DS468: Ukraine — Definitive Safeguard Measures on Certain Passenger Cars
Pursuant to Article 21.3 of the Dispute Settlement Understanding, Ukraine said that, on 17 August 2015, it had informed the DSB in writing of its intentions in respect of implementation of the DSB’s recommendations and rulings in this dispute. Ukraine said that it would need a reasonable period of time to implement. Japan urged Ukraine to be ready for consultations immediately in order to reach an agreement on the reasonable period of time.
DS457: Peru — Additional Duty on Imports of Certain Agricultural Products
Peru informed the DSB that it intended to implement the DSB’s recommendations and rulings in this dispute. Guatemala said that it was feasible for Peru to implement the DSB’s recommendations immediately and that there may be no need for a reasonable period of time. However, Guatemala was ready to discuss the matter further. Guatemala noted that the 30 day period for Peru to inform the DSB of its intentions with regard to implementation in this dispute expired the previous day, 30 August 2015. While it would have preferred Peru to have informed the DSB of its intention earlier, Guatemala had exceptionally been flexible in this dispute.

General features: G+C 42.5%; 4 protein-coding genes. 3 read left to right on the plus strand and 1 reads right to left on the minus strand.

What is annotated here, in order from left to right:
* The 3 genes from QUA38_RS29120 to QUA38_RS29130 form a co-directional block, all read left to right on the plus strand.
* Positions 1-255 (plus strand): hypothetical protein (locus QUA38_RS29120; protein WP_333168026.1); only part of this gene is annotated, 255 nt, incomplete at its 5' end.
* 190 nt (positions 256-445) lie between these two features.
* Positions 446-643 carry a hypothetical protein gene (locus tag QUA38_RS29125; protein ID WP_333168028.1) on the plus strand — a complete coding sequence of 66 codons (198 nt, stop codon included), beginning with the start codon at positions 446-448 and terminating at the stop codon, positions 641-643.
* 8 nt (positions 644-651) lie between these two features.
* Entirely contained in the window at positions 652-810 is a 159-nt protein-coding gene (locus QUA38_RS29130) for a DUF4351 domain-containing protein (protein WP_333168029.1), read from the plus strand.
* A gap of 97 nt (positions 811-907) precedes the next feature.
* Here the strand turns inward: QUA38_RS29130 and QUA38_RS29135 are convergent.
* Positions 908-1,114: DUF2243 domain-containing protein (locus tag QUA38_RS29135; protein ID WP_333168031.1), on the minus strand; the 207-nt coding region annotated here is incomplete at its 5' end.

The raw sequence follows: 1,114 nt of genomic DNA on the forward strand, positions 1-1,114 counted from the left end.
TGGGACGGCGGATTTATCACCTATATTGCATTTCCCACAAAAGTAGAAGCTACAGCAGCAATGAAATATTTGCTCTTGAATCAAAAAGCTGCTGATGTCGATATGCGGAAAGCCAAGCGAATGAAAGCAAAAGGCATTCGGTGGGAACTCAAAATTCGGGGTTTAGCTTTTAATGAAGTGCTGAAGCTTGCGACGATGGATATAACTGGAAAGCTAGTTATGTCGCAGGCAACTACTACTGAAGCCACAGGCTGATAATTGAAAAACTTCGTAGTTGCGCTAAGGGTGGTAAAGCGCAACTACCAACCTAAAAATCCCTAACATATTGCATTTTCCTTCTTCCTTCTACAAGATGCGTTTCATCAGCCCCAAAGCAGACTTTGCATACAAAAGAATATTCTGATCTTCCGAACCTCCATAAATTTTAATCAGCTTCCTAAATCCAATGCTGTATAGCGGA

Six status reports involving other disputes were also presented at the meeting.
Delays in the dispute settlement process
Korea made a statement regarding delays in the dispute settlement system, in particular with regard to the dispute “US — Anti-Dumping Measures on Certain Oil Country Tubular Goods from Korea (DS488)”. Korea was concerned that although the panel in this dispute was composed, the WTO Secretariat had informed Korea that the panel would not begin its work until the end of 2016 at the earliest due to constraints affecting the Secretariat. In Korea’s view, such long delays between panel composition and the initiation of proceedings was unreasonable; undermined the objective of the dispute settlement system; and was effectively a denial of remedy.